WMU President Dr. Edward Montgomery and vice president of marketing and strategic communications Tony Proudfoot meet after WMU's Think Big town hall event.

WMU President Edward Montgomery and Tony Proudfoot, vice president of marketing and strategic communications, meet after WMU's Think Big town hall event on Oct. 14, 2019.

WMU’s “Big Idea,” the result of the university’s continued Think Big project, has changed.

The university announced a change in the wording of the “Big Idea” in an email sent to students on Wednesday, Feb. 12 detailing the implementation of the Think Big project.

The idea now reads “College is a place to go; Western is a place to become.”  Previously, the idea was worded as “(WMU is) Where students become masters of their fate and captains of their soul so they can change the world.” 

The email notes that this change is the result of critical feedback and engagement from the university community.Vice President Tony Proudfoot said that the change is the result of feedback saying the phrase “change the world” was over the top.

“The feedback was that ‘change the world’ was too heavy,” Proudfoot said. He added that the new wording is designed to illustrate a  more holistic experience. 

“It is focused on educating the whole person rather than the academic or career part of life,” he said.

In October, when the “Big Idea” was first unveiled, Proudfoot told those in attendance that the “Big Idea” was a new “way of being” for the university rather than a single project or program.

"The promise that we want to make the world is that students who are masters of their fate and captains of their soul will change the world," Proudfoot said.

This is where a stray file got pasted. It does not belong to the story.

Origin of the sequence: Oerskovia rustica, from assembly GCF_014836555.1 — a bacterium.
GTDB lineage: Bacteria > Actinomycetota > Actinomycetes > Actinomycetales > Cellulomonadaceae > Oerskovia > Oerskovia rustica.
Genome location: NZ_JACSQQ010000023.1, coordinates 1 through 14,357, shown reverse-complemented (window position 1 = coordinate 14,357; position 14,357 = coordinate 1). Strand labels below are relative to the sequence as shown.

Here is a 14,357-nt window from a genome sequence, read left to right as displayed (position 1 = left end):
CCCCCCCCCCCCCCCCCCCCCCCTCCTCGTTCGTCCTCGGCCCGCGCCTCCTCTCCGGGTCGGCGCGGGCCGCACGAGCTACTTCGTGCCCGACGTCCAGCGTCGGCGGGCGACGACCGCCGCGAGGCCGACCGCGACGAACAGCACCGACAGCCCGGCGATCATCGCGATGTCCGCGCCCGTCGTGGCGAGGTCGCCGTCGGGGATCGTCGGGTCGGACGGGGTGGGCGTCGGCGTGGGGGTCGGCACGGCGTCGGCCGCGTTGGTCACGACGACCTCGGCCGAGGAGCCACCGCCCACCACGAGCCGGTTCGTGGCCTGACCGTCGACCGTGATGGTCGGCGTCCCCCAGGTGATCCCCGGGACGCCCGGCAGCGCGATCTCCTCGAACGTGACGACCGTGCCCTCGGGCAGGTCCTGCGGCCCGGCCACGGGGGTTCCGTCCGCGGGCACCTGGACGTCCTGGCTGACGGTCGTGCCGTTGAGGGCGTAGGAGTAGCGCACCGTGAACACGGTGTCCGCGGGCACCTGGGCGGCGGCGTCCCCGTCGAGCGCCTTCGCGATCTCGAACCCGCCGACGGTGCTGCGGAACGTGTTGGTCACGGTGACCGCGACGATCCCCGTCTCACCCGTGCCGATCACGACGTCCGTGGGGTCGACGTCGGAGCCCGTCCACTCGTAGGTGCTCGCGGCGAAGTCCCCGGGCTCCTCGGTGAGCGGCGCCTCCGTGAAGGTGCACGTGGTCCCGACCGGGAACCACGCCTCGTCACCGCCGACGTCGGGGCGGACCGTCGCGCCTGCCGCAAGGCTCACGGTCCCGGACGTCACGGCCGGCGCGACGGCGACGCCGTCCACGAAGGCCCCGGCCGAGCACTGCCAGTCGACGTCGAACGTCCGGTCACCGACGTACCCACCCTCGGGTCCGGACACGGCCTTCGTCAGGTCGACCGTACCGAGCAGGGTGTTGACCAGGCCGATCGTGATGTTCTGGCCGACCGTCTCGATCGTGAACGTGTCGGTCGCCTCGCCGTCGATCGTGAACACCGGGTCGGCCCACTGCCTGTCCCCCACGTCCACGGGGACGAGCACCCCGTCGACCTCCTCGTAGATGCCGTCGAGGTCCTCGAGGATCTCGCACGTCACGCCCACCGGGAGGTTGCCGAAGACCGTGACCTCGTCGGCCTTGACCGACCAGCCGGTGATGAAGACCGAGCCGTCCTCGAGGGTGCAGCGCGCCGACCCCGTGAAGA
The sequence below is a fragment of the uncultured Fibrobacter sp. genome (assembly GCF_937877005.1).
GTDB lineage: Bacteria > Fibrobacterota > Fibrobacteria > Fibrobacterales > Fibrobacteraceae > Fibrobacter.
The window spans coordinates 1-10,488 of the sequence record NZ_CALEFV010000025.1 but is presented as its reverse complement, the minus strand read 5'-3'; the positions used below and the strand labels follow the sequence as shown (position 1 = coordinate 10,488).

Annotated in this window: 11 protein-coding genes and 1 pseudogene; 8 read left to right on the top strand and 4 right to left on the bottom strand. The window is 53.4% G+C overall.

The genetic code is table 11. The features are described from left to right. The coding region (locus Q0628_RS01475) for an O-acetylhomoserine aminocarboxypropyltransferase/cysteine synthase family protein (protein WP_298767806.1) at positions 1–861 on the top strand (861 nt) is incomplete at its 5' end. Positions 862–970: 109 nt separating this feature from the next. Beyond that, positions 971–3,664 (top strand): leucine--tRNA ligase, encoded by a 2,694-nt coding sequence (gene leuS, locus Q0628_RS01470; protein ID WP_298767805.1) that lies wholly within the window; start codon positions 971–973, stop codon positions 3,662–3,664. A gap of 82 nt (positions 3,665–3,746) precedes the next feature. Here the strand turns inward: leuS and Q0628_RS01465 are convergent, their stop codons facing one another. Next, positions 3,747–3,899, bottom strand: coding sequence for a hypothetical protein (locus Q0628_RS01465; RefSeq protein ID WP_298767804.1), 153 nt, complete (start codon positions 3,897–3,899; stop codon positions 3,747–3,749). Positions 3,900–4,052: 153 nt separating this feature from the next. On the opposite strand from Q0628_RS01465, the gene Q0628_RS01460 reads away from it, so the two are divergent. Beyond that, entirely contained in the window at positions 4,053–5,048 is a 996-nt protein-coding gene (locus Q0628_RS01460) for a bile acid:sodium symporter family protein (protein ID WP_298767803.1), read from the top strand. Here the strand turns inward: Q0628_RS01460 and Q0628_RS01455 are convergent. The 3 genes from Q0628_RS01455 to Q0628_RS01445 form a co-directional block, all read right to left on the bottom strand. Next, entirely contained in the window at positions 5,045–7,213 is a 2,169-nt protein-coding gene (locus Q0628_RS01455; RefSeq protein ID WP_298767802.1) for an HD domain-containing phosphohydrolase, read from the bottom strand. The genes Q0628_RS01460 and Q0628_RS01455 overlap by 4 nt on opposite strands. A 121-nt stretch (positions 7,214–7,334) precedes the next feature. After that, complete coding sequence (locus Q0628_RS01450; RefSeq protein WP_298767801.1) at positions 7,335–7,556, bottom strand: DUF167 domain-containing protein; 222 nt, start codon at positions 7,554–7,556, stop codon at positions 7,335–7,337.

The email went on to detail ways in which this new “way of being” is being implemented on campus. One of these implementations is the Wellness Workgroup which inventories the ways in which WMU is already contributing to student wellness, according to the email.

Some students have expressed frustration with the ongoing and proposed changes to WMU’s campus and operations. David Hoskins, president of the Residence Housing Association, shared his concerns with the Herald earlier this month.

“A lot of people are now talking to the administrators about the gentrification that’s happening. How they are not really focused on diversity or student’s voices at all. They’re just focusing on the money,” Hoskins said.

Hoskins currently heads a student coalition which he said will help ensure students’ voiced are considered by university administrators. The coalition is currently trying to meet with the Board of Trustees.

Chloe Miller, Lead News Reporter, contributed to this report.


(0) comments

Welcome to the discussion.

Keep it Clean. Please avoid obscene, vulgar, lewd, racist or sexually-oriented language.
Don't Threaten. Threats of harming another person will not be tolerated.
Be Truthful. Don't knowingly lie about anyone or anything.
Be Nice. No racism, sexism or any sort of -ism that is degrading to another person.
Be Proactive. Use the 'Report' link on each comment to let us know of abusive posts.
Share with Us. We'd love to hear eyewitness accounts, the history behind an article.